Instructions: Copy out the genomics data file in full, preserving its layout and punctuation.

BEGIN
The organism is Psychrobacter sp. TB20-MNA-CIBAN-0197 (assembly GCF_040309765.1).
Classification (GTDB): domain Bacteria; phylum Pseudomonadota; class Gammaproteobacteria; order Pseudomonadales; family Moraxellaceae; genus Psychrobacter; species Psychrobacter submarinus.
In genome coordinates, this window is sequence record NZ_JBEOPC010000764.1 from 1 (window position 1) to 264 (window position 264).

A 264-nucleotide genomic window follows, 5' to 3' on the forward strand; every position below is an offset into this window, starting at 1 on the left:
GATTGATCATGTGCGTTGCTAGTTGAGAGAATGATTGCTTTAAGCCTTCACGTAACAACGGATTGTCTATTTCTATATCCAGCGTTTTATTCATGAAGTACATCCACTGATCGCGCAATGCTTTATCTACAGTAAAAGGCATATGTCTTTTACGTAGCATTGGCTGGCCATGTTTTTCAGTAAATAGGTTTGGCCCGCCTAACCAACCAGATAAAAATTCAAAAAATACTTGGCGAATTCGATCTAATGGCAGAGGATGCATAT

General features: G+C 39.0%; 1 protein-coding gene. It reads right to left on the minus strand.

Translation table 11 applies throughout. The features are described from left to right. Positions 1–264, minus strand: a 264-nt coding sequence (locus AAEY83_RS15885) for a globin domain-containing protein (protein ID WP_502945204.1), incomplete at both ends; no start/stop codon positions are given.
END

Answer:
The organism is Psychrobacter sp. TB20-MNA-CIBAN-0197 (assembly GCF_040309765.1).
Classification (GTDB): domain Bacteria; phylum Pseudomonadota; class Gammaproteobacteria; order Pseudomonadales; family Moraxellaceae; genus Psychrobacter; species Psychrobacter submarinus.
In genome coordinates, this window is sequence record NZ_JBEOPC010000764.1 from 1 (window position 1) to 264 (window position 264).

A 264-nucleotide genomic window follows, 5' to 3' on the forward strand; every position below is an offset into this window, starting at 1 on the left:
GATTGATCATGTGCGTTGCTAGTTGAGAGAATGATTGCTTTAAGCCTTCACGTAACAACGGATTGTCTATTTCTATATCCAGCGTTTTATTCATGAAGTACATCCACTGATCGCGCAATGCTTTATCTACAGTAAAAGGCATATGTCTTTTACGTAGCATTGGCTGGCCATGTTTTTCAGTAAATAGGTTTGGCCCGCCTAACCAACCAGATAAAAATTCAAAAAATACTTGGCGAATTCGATCTAATGGCAGAGGATGCATAT

General features: G+C 39.0%; 1 protein-coding gene. It reads right to left on the minus strand.

Translation table 11 applies throughout. The features are described from left to right. Positions 1–264, minus strand: a 264-nt coding sequence (locus AAEY83_RS15885) for a globin domain-containing protein (protein ID WP_502945204.1), incomplete at both ends; no start/stop codon positions are given.